“As they came out of the temple, one of Jesus’ disciples said to him, “Look, Teacher, what large stones and what large buildings!” Then Jesus said to him, “Do you see these great buildings? Not one stone will be left here upon another; all will be thrown down.”
Later, sitting on the Mount of Olives opposite the temple, Peter, James, John, and Andrew asked him privately, “Tell us, when will this be, and what will be the sign that all these things are about to occur?” Jesus said to them, “Beware that no one leads you astray. Many will come in my name and say, “I am he!’ and they will lead many astray. When you hear of wars and rumors of wars, do not be alarmed; this must take place, but the end is still to come. For nation will rise against nation, and kingdom against kingdom; there will be earthquakes in various places; there will be famines. This is but the beginning of the birth pangs.” Mark 13:1-8
Mark is writing about 40 years after the events that he is narrating. He is writing during or shortly after the disastrous fall of Jerusalem and the destruction of the temple resulting from Jewish insurrection: a rebellion against Roman rule that failed catastrophically. This bleak and forlorn time echoes throughout Mark’s gospel. For him, the time seems ripe for Jesus’ return, for the apocalypse. The end of this violent and wicked age must surely be close at hand. Looking back at the Jesus events in Jerusalem 40 year earlier, and experiencing the fall of the temple in his time, Mark sees a convergence – he believes he is witnessing the beginning of the end.
He goes on, “But in those days, after that suffering, the sun will be darkened, and the moon will not give its light, and the stars will be falling from heaven, and the powers in the heavens will be shaken. Then they will see “the Son of Man coming in clouds” with great power and glory. Then he will send out the angels, and gather his elect from the four winds, from the ends of the earth to the ends of heaven.
“But I tell you, about that day or hour no one knows, neither the angels in heaven, nor the Son, but only the Father. Beware, therefore and keep alert; for you do not know when the time will come.”
You might be familiar with this reading because of our culture’s fascination with the cataclysmic Last Days, with the battle between the forces of Good and Evil. Video games, book series, scores of movies, and the Jehovah witnesses who come to my door, point to these events as the last and deterministic drama of human life on earth.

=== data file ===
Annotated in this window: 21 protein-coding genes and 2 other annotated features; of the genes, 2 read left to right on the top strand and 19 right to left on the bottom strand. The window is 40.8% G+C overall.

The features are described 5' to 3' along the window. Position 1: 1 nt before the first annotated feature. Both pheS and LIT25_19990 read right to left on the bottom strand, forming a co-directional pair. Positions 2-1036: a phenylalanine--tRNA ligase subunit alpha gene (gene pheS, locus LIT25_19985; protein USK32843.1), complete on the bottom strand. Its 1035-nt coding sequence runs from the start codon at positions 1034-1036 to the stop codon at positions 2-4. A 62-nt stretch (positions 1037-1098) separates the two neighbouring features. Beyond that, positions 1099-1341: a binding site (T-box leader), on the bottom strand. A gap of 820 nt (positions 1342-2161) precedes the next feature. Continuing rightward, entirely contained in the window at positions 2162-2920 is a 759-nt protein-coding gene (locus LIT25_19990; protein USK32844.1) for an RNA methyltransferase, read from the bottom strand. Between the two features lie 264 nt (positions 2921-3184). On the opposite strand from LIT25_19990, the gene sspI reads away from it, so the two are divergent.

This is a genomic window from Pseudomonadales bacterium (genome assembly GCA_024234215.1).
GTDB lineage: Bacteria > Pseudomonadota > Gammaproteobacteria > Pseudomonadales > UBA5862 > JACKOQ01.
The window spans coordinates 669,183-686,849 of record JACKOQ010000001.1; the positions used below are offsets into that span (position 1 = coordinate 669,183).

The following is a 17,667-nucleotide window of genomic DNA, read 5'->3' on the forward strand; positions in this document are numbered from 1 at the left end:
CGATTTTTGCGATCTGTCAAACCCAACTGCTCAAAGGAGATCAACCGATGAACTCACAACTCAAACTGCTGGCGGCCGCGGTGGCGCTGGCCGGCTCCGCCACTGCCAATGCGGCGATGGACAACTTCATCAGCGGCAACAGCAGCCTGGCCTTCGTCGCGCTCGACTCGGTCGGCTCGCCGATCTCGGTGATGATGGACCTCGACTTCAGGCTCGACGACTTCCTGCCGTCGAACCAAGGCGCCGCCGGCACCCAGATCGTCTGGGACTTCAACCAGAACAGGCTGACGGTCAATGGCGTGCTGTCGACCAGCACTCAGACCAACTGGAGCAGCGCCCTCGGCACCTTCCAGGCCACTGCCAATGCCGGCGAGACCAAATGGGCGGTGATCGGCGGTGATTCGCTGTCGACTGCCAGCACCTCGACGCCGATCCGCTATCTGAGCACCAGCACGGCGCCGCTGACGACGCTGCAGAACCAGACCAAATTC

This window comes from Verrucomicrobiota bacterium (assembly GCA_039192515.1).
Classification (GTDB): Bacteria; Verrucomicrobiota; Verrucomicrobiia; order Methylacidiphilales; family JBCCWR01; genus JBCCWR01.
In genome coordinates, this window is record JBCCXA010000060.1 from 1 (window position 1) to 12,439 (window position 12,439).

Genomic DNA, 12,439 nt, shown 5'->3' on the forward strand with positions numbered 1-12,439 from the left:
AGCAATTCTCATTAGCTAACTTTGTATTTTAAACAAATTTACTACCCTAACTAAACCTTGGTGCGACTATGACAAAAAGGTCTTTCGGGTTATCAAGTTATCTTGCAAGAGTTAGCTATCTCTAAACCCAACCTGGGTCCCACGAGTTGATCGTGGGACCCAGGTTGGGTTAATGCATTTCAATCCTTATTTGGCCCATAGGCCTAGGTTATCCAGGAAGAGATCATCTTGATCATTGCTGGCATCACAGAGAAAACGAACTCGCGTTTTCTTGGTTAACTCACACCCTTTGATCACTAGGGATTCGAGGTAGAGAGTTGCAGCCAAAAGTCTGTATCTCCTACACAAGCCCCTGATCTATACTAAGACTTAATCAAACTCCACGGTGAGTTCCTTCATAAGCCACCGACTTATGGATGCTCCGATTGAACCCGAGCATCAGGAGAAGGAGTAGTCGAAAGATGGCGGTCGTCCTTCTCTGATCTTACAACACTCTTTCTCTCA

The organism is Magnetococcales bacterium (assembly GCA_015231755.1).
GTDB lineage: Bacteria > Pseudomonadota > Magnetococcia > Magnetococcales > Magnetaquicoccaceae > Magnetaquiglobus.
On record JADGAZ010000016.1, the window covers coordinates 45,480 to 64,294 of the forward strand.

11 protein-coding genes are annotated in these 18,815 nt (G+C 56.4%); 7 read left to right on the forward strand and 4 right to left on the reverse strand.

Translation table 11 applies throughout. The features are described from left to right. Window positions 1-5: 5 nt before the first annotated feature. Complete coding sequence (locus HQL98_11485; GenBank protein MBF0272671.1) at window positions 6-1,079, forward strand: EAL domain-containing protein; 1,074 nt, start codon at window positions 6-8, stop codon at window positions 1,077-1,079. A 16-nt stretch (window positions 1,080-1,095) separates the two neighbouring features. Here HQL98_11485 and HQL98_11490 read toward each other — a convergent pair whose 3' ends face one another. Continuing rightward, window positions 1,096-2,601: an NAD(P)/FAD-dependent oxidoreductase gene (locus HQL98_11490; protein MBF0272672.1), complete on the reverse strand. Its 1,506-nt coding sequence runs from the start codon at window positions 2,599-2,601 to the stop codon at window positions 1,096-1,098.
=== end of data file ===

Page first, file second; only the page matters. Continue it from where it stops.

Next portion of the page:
Apocalypse. It is quite a reading for this week in our world. The Narrative lectionary cycles through the four gospels every four years. So this wasn’t my choice, nor was it intended to fall into the midst of a coronavirus outbreak. Still, it feels like it fits really well into our lives this year. Maybe too well. A world-wide pandemic gaining ground in nation after nation, state after state, county by county, seems… well, is, apocalyptic. But maybe not what you’re thinking.
Apocalypse come from a Greek word that found itself caught up in the tribulation of the final book of the New Testament, and is mostly held captive there – implying a disastrous cataclysmic end. But as a word, it means to take away the cover, to peal back, to reveal what is hidden beyond sight.
And, that is what Jesus did. He apo-calypsed the shallowness of religious practice among the Pharisees, scribes, and elders. Their main orientation was to the Law. To maintain the law was to control the people. This, of course was in their personal best interests. It supported their elevated social standing, gave them the best seats at banquets, afforded them the flattery and fear, bows and nods of honor as they walked among the people. But none of that was the ‘purpose’ of religion. Nor was it true to their own scripture’s witness of God’s will and way. It is the human way, often.
Control is possible through force, shaming, punishment.
Leadership through practicing justice, lovingkindness and walking humbly with God wouldn’t have had the desired effect for the scribes and Pharisses. (But it is the purpose of religion)
Loving God above all things… wow, all things? Loving your neighbor as yourself – even if that neighbor turns out to be leprous or a tax collector or a Samaritan? These ways of God do not bring public honor or social acclaim. More likely one would be avoided in the street, would loose face, not advance in community.
Servant leadership was just not appealing to the Pharisees and scribes. That is what Jesus revealed about them. They knew scripture, but didn’t behave scripturally. When you peeled back their words, and their ritualized belief, not much was found of love and mercy, empathy, humility. Not much of the way of God was revealed underneath the cover of respectability.